NewsCovering Colorado


With the end of federal free meal program, districts encourage families to sign up for free and reduced meals

Posted at 5:56 PM, Aug 01, 2022
and last updated 2022-08-02 16:37:27-04

COLORADO SPRINGS — For the first time in two years, Colorado students will be headed back to school without the universal free meal program.

Federal waivers allowed school districts to provide free breakfast and lunch to all public school kids regardless of their household income. Those waivers expired this summer and the National School Lunch Program reverts to its pre-pandemic state.

"I didn't mind it helping families. If we can have something where they don't have to worry about paying for food, that supplements other things like gas, school supplies, and uniforms," said Jennifer Smith, Colorado Springs mother.

Smith is among the parents who supported the free meal program.

"I didn't have to worry about sending lunch money. I always forgot the lunch money, I always tried to pay in advance because I would forget. If we can have it where I don't have to worry about it anymore, it helps in a long way," said Smith.

Working as a school outreach counselor, Smith remembers how it was for students before the waivers.

"Some of the kids don't understand why they're free, and their friends are not. Some of their friends forget their money and they're trying to figure out how to get the money. The lunch lady is trying to figure out how she can pay, or I can go into my family outreach budget to pay. It just gets a little sticky when everyone can go through the line and eat which is super easy," said Smith.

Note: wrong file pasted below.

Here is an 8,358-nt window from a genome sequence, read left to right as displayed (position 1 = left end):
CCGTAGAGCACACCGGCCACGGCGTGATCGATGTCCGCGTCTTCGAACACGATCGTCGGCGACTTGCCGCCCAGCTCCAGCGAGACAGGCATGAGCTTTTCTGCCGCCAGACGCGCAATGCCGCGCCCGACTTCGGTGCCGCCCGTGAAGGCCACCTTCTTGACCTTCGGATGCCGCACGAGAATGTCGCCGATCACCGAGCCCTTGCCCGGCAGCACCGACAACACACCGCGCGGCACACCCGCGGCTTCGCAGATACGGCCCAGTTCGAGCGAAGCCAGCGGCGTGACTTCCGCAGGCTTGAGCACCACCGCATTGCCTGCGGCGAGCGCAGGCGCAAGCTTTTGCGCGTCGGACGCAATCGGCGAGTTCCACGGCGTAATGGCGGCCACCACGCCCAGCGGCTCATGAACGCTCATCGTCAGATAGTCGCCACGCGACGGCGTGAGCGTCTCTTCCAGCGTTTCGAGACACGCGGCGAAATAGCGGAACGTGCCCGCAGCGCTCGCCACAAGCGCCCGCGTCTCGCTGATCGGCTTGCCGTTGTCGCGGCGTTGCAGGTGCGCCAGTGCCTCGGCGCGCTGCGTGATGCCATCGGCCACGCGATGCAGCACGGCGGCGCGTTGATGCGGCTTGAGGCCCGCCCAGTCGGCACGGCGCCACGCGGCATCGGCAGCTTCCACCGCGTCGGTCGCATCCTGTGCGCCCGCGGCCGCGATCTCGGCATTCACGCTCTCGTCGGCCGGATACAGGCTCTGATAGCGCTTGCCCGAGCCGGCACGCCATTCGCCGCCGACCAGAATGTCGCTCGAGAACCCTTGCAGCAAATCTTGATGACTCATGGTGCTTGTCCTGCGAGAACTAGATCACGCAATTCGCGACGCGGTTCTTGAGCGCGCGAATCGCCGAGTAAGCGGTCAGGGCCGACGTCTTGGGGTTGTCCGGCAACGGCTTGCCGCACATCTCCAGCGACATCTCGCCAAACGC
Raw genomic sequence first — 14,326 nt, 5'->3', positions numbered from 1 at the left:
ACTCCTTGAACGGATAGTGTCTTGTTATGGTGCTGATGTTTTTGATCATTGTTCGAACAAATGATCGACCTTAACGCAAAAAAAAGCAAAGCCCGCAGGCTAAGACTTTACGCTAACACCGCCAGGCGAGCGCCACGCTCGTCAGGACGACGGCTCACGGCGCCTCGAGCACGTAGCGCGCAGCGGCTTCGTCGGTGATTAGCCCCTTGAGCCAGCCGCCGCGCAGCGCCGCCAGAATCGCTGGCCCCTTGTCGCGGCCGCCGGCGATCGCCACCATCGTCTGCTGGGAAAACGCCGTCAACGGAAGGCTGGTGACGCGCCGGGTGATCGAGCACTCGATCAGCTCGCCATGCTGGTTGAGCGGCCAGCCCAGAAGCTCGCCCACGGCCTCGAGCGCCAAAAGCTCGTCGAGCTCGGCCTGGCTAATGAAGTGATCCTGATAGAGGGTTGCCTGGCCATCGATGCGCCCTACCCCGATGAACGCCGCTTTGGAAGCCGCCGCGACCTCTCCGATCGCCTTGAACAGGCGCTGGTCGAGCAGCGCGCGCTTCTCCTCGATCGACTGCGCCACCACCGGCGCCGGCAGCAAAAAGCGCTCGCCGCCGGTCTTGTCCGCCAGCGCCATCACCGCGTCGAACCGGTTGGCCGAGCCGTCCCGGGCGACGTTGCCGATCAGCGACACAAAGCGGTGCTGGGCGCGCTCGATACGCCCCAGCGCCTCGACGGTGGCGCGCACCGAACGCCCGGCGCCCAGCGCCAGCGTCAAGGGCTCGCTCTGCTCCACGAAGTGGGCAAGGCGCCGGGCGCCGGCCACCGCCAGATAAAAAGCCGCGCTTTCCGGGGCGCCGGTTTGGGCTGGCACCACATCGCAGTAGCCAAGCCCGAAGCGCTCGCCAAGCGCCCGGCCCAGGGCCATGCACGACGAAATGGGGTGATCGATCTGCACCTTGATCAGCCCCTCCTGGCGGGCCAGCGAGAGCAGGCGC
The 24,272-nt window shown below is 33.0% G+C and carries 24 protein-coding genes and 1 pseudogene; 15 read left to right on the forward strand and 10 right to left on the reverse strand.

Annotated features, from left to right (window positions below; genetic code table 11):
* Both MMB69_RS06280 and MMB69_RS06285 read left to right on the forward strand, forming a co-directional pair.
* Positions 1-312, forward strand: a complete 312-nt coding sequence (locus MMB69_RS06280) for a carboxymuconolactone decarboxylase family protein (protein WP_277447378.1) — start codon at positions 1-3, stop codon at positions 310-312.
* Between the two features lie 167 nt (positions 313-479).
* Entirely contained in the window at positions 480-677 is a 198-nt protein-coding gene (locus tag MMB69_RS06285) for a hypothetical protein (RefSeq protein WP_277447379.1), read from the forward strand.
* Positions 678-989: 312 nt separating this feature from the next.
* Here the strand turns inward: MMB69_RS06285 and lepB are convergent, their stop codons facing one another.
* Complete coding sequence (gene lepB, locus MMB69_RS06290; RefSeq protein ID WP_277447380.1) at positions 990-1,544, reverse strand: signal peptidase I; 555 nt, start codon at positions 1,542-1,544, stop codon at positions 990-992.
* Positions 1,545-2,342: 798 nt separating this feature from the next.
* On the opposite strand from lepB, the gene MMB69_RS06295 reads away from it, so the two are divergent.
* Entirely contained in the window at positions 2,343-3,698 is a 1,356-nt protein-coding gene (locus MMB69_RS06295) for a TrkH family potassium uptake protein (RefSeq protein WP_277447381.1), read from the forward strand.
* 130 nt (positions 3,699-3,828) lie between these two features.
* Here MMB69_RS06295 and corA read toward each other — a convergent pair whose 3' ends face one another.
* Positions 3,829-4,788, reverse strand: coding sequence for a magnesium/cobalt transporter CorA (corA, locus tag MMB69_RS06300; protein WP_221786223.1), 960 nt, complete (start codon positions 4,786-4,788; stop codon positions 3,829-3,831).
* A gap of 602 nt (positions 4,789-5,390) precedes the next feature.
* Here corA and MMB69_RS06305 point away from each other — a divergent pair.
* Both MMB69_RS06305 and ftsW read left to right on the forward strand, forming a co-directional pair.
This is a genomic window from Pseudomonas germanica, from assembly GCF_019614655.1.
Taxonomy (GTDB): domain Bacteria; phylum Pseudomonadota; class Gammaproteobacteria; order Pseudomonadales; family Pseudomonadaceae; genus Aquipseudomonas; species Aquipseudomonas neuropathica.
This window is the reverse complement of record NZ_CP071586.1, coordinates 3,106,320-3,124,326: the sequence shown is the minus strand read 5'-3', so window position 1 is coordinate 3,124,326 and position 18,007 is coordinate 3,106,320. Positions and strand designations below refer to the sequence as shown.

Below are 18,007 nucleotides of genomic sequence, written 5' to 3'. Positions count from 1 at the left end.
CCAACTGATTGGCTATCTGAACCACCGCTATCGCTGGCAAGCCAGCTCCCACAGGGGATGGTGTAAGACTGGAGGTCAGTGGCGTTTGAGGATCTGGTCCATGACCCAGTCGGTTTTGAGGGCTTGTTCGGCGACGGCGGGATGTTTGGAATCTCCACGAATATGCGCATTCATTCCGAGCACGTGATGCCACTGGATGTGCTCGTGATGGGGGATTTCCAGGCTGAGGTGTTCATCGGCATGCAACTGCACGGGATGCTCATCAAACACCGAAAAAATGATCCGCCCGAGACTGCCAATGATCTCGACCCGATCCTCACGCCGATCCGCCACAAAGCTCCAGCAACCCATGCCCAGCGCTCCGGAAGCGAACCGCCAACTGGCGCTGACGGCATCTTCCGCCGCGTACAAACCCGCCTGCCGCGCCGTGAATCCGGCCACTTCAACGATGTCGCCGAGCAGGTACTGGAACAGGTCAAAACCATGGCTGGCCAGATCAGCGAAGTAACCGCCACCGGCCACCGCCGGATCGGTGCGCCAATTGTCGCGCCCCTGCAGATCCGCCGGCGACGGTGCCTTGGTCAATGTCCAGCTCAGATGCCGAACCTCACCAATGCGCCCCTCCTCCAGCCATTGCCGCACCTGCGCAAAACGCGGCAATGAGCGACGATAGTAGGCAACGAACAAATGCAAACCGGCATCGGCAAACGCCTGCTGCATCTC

Not all parents think it is the best way to help kids.

"For example, we have Tri-Lakes Cares in Monument. I know people throughout our community and single mothers who are in the 80K-90K income range that are getting packages every week of food and snacks for their kids. They are making ends meet with more of these private entities, and the dollars going more directly to the people who need them," Darcy Schoening, Monument mother and Monument Trustee.

Legislators voted to put a question on the ballot in November that asks votes to make free school meals permanent. The measure would ask voters to approve a cap on itemized and standard tax deductions for individuals earning over $300,000.

The cap would be set at $12,000 for individuals and $16,000 for couples. Current law caps state income tax itemized deductions for taxpayers who have federal adjusted gross income of $400,000 or more at $30,000 for single filers and $60,000 for joint filers.

"During COVID-19 and with so many people being laid off, losing their jobs, businesses being closed down, I think there was potential a place for a government program for free lunches for kids throughout Colorado. That said I believe there was Senate Bill 87 where the measure failed to make it out of committee to force the issue on residents. Now I sort of see the ballot measure as a way of not only a way of re-distributing wealth but potentially creating more government dependency which is not what we need after COVID-19," said Schoening. "The more and more grants that we create, the more and more government programs we create, I think that we're going to see a situation where people are relying on the government for things they previously didn't. I would like to see more accountability and individualism across the state, I don't necessarily believe that creating another program that takes money out of one person's pocket to put it in another is the end solution."